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PSSA and Poetry

I know, I know. I should be introducing myself, sharing all kinds of cutesy information about Story Trekker, and trying to pitch some kind of product right off the bat.

This is the best I can do.

It's a picture my 8-year-old took of me this fall. Just so we're clear, I don't usually look like this. Right now, I'm wearing black leggings, a pink sweatshirt, and my hair desperately needs a cut. But anyway...

The reason I can't be bothered with formalities right now (that will be another post down the line), is that this week starts the PSSA here in Pennsylvania. I don't know what you call it in your neck of the woods, but I do know it's every where. The dreaded state-standardized test.

I also know, having been a former teacher (okay, okay read more about me here), I know what "teaching" is like during these weeks. You can't give homework, can't tax the kids too much (who are we kidding - they're already spent by 10:30 a.m.), and can't really introduce new materials because of the two reasons I already mentioned.

Enter: poetry.

This will save your life, friends. No joke. Poetry is so much fun for kids, especially when you can make it active...especially when your kiddos have been sitting all...morning...long. And bonus - it actually may help with the test taking! Check out some of these articles about the links between physical activity and learning.

I'm passionate about reading and writing, and poetry combines the two. You don't have to be a Langston Hughes or Billy Collins to appreciate poetry. Certainly, your students already listen to it in the form of music. But it can be fun. Wickedly fun!

So today I'm going to provide you with a few simple activities to help you get through PSSA (or whatever your acronym might be) week. You can thank me later. With a rhyming couplet. :)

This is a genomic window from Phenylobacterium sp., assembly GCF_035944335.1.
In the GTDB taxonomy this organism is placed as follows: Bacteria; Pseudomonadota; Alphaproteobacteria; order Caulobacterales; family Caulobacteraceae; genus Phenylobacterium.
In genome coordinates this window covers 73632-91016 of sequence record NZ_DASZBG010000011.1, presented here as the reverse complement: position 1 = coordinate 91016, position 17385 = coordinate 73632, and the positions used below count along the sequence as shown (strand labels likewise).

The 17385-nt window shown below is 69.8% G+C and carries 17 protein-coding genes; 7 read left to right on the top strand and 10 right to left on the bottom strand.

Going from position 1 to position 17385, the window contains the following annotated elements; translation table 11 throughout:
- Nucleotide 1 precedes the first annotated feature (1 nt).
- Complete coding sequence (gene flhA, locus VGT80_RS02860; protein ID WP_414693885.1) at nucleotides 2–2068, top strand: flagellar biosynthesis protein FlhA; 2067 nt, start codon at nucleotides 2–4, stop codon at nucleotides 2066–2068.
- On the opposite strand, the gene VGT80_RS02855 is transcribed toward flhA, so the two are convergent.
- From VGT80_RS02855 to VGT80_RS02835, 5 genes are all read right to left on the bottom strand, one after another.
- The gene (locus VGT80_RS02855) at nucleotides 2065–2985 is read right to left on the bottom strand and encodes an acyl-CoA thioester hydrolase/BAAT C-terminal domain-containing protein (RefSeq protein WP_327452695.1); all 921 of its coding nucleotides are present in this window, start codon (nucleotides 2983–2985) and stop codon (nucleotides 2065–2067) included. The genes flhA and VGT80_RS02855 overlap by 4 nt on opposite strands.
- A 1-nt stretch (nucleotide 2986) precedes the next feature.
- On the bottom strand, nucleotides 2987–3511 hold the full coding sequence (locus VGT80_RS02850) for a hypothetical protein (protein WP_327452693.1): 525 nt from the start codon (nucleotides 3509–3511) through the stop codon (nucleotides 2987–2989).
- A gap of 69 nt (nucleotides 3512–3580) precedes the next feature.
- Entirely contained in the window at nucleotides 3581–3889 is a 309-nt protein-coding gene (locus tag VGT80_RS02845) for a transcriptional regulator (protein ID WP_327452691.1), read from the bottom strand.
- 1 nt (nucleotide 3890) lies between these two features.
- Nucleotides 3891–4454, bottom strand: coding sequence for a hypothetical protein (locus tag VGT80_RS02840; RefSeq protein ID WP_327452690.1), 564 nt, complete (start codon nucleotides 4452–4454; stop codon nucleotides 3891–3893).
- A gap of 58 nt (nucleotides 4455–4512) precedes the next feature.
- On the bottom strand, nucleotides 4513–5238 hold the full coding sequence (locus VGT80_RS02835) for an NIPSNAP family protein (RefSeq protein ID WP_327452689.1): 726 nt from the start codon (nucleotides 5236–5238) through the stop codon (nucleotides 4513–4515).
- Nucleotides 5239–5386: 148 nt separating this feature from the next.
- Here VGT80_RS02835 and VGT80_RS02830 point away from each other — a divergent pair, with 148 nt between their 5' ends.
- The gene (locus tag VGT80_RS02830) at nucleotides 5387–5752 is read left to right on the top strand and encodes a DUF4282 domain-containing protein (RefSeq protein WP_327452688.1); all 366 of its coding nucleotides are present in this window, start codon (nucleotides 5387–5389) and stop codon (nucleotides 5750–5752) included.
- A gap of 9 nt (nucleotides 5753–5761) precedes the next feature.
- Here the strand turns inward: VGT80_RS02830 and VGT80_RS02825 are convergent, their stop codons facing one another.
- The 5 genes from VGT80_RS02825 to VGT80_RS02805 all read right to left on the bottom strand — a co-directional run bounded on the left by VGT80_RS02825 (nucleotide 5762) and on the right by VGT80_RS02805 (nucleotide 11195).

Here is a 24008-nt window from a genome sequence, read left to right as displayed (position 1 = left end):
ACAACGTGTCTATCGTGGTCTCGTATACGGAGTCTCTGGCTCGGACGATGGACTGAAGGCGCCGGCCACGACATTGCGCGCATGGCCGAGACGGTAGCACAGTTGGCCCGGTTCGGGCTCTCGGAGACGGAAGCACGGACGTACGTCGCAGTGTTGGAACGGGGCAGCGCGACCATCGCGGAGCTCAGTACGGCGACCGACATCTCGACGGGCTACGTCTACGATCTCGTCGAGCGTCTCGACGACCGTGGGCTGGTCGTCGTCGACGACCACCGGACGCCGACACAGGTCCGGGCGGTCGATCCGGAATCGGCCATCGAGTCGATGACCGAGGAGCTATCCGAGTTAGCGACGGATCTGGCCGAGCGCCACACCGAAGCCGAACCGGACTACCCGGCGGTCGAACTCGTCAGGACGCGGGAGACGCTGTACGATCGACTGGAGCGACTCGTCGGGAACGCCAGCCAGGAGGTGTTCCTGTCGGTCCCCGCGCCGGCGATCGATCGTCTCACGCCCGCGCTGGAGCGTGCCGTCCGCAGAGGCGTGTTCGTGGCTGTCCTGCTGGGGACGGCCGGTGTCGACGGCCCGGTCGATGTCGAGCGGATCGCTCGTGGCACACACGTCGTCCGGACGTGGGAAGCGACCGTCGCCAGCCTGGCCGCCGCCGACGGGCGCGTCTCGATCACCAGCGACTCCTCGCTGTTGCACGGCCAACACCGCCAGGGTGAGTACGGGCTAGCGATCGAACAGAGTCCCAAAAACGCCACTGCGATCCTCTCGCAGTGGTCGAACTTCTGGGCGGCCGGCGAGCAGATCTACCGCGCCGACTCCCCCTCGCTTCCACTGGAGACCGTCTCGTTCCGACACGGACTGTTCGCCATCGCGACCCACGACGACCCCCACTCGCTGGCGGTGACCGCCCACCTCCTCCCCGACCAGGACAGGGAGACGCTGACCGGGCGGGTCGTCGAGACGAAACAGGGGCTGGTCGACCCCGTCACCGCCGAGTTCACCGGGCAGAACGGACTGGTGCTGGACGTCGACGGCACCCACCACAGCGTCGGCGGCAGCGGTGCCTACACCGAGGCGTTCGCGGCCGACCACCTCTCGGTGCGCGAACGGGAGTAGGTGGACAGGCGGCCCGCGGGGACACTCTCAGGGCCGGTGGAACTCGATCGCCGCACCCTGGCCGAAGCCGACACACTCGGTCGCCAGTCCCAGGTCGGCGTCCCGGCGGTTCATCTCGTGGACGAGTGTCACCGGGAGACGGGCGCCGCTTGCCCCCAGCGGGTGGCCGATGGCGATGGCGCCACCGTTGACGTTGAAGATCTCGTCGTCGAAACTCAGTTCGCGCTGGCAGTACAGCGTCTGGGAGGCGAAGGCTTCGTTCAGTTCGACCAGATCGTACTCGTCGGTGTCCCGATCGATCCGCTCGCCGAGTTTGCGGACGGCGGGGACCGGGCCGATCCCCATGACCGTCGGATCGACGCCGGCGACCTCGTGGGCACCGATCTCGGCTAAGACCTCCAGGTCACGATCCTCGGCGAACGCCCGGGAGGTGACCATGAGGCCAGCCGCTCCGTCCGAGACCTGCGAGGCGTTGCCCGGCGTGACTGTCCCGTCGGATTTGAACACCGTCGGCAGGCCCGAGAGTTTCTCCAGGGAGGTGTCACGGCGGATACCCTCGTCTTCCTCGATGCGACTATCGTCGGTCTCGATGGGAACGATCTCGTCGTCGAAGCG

1. Sidewalk Chalk Poetry: All you need for this activity is some sidewalk chalk for each student and some poetry books from the library...and nice weather. Give your kiddos time to explore the books and pick a favorite (short - 10 lines or less) poem. Shel Silverstein books are great for this, as are My Dog is a Carrot by John Hegley and Oops! by Alan Katz. Once your kids pick a favorite poem, head outside to write it in chalk. On the sidewalk, playground, parking lot (be careful!) where ever there may be space. This activity does not take long and does not require a lot of skill, but it does get kids immersed in poetry...and outside for a breath of fresh air.

2. Toss Around Words: A great activity to help kids work off a little steam and reactivate their brains after the drain of testing. All you need are some playground balls (borrow some from the phys. ed. teacher) and/or frisbees - anything your kiddos can toss back and forth. This activity is similar to oral story-building. As the kids toss the ball to one another, they add words to a poem. You might consider starting off all the students with a word or line and seeing where they go from there. If they're too spent, consider just getting them to "play" with words by rhyming on each toss or coming up with a synonym/antonym to a word you give them.

3. Action! Can't get outside? Bummer, but no biggie. Let the kids take a stretch by reading a few action poem and allowing them to create their own movements as they listen. Don't have time to find poems with actions? Play some music or snippets of a musical (think Hamilton!). Students will be amazed when you point out that lyrics are simply poems set to music (mind blown!) and that, in the case of songs from musicals, actions and movements even enhance the meaning of the words.

Looking for more ideas and activities? Visit my online story - Story Trekker - found at Teachers Pay Teachers.

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